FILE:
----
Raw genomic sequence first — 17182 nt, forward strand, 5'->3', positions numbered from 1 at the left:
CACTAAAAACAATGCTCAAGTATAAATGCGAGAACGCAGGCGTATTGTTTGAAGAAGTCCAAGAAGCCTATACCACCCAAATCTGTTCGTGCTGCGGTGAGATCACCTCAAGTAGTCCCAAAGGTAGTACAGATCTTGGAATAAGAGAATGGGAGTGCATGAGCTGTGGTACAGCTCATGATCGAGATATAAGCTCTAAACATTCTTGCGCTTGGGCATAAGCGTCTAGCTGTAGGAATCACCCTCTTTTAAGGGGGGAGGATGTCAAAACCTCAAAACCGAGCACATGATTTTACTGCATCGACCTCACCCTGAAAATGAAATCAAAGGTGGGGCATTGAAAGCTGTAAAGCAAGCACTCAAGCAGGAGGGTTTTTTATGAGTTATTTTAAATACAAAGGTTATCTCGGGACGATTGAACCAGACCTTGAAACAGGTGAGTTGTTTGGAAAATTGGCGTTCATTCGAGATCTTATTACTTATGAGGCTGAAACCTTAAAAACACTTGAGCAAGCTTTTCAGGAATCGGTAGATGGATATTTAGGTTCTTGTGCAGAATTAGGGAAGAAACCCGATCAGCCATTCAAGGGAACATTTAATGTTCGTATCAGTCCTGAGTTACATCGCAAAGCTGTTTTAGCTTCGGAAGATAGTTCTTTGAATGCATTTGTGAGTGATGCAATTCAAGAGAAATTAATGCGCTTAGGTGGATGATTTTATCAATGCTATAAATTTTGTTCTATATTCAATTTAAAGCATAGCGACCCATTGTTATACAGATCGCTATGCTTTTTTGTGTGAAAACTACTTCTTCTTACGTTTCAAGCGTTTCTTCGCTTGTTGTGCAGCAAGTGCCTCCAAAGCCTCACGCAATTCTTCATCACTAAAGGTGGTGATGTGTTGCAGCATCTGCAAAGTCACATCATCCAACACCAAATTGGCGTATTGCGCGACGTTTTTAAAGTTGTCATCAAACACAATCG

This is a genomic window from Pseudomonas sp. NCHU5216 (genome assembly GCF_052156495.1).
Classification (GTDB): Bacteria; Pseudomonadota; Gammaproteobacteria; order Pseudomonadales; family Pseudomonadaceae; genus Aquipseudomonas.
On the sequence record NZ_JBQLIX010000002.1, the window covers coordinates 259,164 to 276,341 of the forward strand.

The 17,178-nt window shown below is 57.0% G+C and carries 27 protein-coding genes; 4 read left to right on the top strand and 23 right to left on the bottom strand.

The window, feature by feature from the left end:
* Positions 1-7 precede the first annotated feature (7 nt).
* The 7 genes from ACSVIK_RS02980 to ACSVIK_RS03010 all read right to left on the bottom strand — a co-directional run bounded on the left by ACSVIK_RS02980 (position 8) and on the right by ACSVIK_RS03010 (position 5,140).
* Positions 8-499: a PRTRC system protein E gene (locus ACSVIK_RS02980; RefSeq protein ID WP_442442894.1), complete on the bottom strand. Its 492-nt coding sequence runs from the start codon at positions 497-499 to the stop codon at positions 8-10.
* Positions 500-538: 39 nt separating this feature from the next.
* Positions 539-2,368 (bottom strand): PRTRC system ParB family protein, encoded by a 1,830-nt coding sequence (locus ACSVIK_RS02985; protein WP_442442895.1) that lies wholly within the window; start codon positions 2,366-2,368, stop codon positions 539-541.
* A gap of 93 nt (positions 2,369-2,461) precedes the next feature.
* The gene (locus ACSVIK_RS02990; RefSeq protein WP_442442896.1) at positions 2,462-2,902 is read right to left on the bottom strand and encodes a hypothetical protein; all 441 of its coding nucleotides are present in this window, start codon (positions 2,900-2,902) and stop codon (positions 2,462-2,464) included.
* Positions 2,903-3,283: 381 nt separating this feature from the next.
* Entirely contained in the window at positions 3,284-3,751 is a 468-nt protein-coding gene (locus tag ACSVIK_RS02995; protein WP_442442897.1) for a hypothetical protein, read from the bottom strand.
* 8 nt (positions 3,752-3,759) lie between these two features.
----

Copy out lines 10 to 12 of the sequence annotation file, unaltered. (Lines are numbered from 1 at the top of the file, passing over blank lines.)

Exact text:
* Positions 8-499: a PRTRC system protein E gene (locus ACSVIK_RS02980; RefSeq protein ID WP_442442894.1), complete on the bottom strand. Its 492-nt coding sequence runs from the start codon at positions 497-499 to the stop codon at positions 8-10.
* Positions 500-538: 39 nt separating this feature from the next.
* Positions 539-2,368 (bottom strand): PRTRC system ParB family protein, encoded by a 1,830-nt coding sequence (locus ACSVIK_RS02985; protein WP_442442895.1) that lies wholly within the window; start codon positions 2,366-2,368, stop codon positions 539-541.